© Reuters / Kim Hong-Ji
Seven new cases of MERS have been confirmed in South Korea, bringing the total to 145, while thousand's of people have been quarantined. A patient in Slovakia is also being tested, as the WHO has called for an emergency meeting to tackle the outbreak.

Four of the new patients in South Korea confirmed on Sunday are believed to have caught the deadly virus after coming into contact with patients at Seoul's Samsung Medical Center, according to the Health and Welfare Ministry.

Another of the victims is believed to have contracted MERS as he drove an infected patient to a hospital. The last two cases have been linked to two separate medical facilities.

Over 4,000 people are currently being kept in quarantine as a precaution, after they were in close contact with potential MERS suffers, since the first case was confirmed on May 20.

So far, 15 people have died in South Korea as a result of the latest MERS outbreak.

This week, experts from a 16-member joint mission from South Korean and World Health Organization (WHO), warned that the outbreak is "large and complex," while more cases should be expected.

The WHO is also urging those people who have possibly been exposed to the virus, not to travel, especially during the incubation period.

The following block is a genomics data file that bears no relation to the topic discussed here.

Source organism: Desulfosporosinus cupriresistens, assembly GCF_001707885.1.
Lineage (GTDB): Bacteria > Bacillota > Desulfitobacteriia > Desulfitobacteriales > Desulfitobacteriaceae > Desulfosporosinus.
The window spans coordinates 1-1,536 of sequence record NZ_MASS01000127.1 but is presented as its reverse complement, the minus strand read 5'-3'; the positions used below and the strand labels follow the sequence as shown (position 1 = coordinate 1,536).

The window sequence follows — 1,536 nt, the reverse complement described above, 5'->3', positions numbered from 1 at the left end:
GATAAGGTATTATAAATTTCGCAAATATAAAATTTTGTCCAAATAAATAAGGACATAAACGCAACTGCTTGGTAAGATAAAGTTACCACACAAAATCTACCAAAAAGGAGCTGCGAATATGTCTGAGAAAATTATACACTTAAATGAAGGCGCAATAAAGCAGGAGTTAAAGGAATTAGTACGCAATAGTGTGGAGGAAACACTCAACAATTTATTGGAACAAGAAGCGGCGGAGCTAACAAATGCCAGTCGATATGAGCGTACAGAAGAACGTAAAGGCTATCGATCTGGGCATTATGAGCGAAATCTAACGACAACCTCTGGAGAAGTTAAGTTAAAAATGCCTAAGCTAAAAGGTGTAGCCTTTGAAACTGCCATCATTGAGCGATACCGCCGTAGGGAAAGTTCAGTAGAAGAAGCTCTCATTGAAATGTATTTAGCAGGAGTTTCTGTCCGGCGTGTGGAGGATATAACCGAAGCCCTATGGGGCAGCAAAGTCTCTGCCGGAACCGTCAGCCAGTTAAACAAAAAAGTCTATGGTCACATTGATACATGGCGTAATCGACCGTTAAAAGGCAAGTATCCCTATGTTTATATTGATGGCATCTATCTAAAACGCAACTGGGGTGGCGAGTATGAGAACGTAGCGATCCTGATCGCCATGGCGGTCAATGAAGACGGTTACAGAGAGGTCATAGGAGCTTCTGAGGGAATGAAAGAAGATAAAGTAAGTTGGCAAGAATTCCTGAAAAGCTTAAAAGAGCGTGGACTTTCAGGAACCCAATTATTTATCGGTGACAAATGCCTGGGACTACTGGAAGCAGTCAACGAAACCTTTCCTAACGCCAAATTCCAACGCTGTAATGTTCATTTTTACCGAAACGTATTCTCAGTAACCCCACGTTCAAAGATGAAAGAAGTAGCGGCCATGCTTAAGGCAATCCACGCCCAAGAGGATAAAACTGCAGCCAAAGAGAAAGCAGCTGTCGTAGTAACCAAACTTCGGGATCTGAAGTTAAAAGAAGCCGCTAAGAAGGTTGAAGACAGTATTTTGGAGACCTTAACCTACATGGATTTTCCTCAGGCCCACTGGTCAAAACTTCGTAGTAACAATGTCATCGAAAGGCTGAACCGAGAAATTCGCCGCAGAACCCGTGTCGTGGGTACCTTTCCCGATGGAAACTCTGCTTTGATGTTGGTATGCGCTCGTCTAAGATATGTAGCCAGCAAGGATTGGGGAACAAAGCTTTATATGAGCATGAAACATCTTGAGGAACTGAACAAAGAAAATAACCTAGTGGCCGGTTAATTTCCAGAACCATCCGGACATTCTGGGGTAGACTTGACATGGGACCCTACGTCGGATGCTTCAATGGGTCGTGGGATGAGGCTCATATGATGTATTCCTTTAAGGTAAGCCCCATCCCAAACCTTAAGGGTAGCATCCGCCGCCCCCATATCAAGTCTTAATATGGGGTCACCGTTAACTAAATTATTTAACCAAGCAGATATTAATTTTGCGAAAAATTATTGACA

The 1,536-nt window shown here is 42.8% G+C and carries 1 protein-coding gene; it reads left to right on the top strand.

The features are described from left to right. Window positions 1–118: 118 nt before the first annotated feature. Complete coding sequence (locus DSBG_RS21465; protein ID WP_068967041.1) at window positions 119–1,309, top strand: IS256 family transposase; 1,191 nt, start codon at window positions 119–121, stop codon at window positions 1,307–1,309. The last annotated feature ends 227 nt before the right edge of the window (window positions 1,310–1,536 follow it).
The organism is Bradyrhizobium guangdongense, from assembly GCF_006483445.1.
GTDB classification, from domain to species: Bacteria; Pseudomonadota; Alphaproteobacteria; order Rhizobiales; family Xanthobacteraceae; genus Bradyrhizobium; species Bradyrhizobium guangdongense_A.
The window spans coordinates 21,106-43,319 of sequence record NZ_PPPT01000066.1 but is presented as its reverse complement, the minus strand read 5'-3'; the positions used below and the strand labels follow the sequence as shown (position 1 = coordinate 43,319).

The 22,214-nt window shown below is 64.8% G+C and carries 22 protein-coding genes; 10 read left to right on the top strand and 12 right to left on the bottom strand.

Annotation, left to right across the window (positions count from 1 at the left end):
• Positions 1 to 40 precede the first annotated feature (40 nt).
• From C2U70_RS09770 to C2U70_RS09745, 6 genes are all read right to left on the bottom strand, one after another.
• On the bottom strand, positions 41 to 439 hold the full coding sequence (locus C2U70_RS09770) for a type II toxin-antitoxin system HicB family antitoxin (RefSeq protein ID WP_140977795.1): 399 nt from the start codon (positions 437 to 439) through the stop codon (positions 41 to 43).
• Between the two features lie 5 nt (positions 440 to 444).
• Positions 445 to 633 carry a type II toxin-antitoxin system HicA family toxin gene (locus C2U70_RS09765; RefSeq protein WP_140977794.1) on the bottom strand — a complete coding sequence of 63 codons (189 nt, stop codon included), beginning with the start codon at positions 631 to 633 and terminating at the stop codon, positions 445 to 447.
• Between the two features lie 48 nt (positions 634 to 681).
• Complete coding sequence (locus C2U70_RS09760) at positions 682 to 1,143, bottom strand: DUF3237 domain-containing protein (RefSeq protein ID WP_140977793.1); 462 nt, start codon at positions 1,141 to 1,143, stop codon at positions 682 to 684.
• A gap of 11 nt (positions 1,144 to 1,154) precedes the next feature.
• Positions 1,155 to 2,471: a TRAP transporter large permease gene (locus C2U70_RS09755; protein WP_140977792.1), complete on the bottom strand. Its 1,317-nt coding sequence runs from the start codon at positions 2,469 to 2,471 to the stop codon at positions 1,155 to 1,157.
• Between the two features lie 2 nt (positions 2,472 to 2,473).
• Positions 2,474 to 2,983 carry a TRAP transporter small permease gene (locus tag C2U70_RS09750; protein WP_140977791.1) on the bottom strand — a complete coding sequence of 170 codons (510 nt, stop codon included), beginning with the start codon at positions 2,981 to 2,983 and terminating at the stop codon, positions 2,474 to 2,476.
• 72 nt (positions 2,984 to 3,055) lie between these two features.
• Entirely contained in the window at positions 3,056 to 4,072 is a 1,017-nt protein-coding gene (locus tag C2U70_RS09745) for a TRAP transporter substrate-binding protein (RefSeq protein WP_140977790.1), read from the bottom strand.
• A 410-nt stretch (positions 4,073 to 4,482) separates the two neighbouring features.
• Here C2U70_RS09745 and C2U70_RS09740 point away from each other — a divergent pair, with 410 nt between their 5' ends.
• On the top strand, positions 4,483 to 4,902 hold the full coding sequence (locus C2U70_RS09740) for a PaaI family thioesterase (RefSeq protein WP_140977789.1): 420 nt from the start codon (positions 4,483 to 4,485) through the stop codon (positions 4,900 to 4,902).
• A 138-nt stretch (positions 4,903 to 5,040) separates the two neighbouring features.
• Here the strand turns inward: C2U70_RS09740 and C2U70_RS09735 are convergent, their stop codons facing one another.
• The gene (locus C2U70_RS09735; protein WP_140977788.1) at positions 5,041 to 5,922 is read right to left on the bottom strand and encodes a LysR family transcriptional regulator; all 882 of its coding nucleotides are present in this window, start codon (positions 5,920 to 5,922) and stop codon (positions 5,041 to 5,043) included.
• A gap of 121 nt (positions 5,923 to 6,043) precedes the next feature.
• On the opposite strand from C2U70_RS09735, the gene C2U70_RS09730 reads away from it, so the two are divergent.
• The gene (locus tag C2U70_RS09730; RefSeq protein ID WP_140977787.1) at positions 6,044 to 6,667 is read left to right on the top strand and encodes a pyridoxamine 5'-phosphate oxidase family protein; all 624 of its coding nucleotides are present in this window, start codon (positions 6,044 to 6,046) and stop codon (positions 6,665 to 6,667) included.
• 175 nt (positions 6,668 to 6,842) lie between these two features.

Despite the WHO warning, a man in Slovakia has been hospitalized after possibly contracting MERS. Doctors in Bratislava are expecting to receive test results from Prague on Sunday, after testing a 38-year-old South Korean male, a spokeswoman said on Saturday.

Local media claim the patient may have come into contact with the virus, while working as a subcontractor for Kia motors, a Korean car manufacturer, at a factory in the city of Zilina, Slovakia.

Meanwhile, the WHO announced it will hold an emergency meeting on Tuesday to address the outbreak. The conference will provide technical updates on epidemiology and offer advice on future preventative actions in response to the South Korean outbreak, the largest outside Saudi Arabia, where the disease first surfaced in 2012.

MERS comes from the same family of viruses as Severe Acute Respiratory Syndrome (SARS) that killed about 800 people worldwide in 2002-2003. There is currently no cure or vaccine for the disease.